Is it possible for me to deploy Elive OS in a fashion similar to Microsoft Windows Deployment Server? Sorry guys, one of my hats are Windows Deployment Specialist...
I'm planning on deploying Debian 12.20 (downloading now) as the base of the server but want to know the best practices for Elivizing the server and your advice for deploying Elive OS.
It depends what functionality you actually want or expect.
The Elive server has automated scripts for certain functions and the nicest thing IMO a "zsh" that is the same as on Elive desktop ..... with the same commands and functions.
Head on over to see/read all that's in there:
If you do find something missing .... let's hear it.
Will it work with Debian 12.20?
It should work fine.
AFAIK there aren't any differences in what's available for the shell....but frankly, I haven't tried, yet.
I have tried out Elivizing various Debians on arm architecture hardware: A raspberry Pi 4 and on my PinebookPro. Both work like a charm coming from Armbian.
You know, my shop has an abandoned Raspberry Pi 3 Kit laying around. Think I can do something with that? Not with the server though...
Is it possible for me to unpack the Elive OS .iso files to a (shared) directory on an Elive server and install the OS on individual computers from the network? Deployments are very important to me.
Well, the current installer is made specifically for use with a running live version and requires quite a bit of interaction...so not really.
Depending on how your network is set up ... it might be possible to boot the .iso files (albeit even that requires some interaction to finish).
I think you need to be more specific here:
- How the network is setup
- What is already running on the target machines (something has to manage the connections)
- How are you going to manage hardware specifics (think GPU, UEFI or not and/or drives) of the target machines.
IMO nothing more easier than jabbing a USB drive in and booting.
There are ways of making GRUB boot from available files but ..... that would require grub being installed in the first place, wouldn't it.
Another option would be a thin-client like solution where the clients run on/from the remote server....but again would require some handling of the clients.
Yeah install/copy a basic Debian on the sd-card from which it boots and sets up a WAN connection then:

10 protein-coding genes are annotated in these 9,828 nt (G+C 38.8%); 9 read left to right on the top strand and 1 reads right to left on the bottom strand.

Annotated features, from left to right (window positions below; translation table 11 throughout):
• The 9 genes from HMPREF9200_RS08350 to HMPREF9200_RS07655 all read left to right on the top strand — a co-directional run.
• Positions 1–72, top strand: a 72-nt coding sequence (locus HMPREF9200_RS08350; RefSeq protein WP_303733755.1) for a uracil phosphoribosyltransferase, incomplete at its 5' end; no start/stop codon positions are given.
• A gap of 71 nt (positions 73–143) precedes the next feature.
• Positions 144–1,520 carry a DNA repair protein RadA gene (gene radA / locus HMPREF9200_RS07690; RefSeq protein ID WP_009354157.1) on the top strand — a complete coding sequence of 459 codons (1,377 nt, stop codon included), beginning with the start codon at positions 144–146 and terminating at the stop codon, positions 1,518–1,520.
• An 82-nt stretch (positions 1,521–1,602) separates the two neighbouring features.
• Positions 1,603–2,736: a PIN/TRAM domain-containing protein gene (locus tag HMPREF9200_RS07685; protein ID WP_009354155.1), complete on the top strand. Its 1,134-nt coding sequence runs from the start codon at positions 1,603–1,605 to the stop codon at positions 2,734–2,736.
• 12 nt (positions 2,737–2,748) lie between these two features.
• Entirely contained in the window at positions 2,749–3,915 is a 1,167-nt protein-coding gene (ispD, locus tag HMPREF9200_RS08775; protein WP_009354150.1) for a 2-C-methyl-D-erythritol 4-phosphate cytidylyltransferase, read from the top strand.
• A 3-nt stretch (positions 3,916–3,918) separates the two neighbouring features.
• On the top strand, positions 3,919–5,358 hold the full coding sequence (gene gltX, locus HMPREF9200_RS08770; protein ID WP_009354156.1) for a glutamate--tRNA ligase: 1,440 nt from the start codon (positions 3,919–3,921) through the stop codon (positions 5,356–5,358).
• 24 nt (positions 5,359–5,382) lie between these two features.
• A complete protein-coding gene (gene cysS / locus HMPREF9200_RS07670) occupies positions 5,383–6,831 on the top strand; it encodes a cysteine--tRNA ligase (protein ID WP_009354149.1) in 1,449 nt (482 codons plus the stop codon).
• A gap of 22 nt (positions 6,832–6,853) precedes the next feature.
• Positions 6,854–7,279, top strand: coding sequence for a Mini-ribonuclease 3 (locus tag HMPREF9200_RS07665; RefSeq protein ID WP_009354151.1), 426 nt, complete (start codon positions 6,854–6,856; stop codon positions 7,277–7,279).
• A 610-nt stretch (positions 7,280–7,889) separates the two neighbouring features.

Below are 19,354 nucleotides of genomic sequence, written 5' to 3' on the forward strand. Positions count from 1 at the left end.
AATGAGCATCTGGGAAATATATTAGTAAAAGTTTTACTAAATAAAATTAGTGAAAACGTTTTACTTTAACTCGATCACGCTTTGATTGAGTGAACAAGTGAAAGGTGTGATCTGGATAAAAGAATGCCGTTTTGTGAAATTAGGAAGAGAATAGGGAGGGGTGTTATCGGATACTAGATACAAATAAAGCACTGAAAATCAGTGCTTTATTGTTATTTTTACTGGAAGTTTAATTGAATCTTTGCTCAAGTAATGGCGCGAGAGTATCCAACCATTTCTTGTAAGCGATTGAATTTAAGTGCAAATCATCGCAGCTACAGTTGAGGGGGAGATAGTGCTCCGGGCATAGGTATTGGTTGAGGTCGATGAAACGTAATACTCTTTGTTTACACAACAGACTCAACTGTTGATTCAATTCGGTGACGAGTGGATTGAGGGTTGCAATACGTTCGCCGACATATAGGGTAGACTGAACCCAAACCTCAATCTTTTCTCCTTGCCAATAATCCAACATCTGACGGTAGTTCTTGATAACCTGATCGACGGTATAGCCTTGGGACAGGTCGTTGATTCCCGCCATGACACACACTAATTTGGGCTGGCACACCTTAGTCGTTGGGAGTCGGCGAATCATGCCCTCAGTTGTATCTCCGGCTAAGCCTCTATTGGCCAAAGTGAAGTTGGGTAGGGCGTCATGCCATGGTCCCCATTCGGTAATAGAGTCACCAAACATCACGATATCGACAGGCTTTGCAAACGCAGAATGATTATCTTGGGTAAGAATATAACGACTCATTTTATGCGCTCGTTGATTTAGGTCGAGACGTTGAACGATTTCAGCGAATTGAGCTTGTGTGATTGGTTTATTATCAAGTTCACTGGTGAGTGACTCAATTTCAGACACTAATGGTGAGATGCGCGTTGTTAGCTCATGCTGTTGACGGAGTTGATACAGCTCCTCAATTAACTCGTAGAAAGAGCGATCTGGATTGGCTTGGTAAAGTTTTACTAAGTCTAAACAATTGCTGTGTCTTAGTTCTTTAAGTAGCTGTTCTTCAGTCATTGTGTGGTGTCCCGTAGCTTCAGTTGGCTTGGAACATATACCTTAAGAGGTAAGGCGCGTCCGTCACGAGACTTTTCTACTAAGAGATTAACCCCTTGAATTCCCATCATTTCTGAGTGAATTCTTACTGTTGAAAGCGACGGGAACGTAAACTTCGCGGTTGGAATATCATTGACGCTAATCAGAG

Run the commands mentioned on the github page and wait for it to finish.
You can rerun those commands adding stuff as often as you like.
Understood, but, my friend, plugging 20 - 30 computers into the LAN and having them (PXE) boot to a few configuration screens, leaving and returning an hour or two later to a network of fully configured computers; priceless!
Doing so with 20 - <500 computers from ONE console; epically so!!
Dude, MS has had a few decades to churn stuff like that out. I'm not asking for Rome to be built in a day; just throwing out a few ideas, hoping that some may already be covered.
Yep, that could work but ..... would only "fly" if all your machines are identical hardware and have identical users and setups i.e you prepare a pre-configured image for them.
The only option would be a live version to boot on ..... no questions asked, just a standard configuration and user....otherwise it'd require personal attention.
Actually they'd all be clones....and knowing M$: Probably (after an hour or two) a whole fresh new botnet for someone (not you) to use.... hack one=hack them all.
But ..... I'd say, first (considering Elive=Debian based) read this: PXEBootInstall - Debian Wiki
and then here's a reasonable Howto: https://linuxconfig.org/network-booting-with-linux-pxe
In both cases they install "Debian netboot" which makes sense.
Is not ready for debian 12, but it will be next, actually its compatible with debian 11, the work needs to start soon for the migration of debian 12 in elive for servers, if you want to wait
Actually no. M$' MDT allows you to configure units via criteria you are able to set and it is very granular. The tech is VERY mature. As for the security, in the early days of network deployments, I would employ air-gapped networks that weren't connected to the 'net until EVERYTHING was configured. The endpoint protection for individual units was top-notch. Some things M$ gets right, y'know, like a broken clock.
I might be ignorant when it comes to Linux but not when it comes to deployment tech...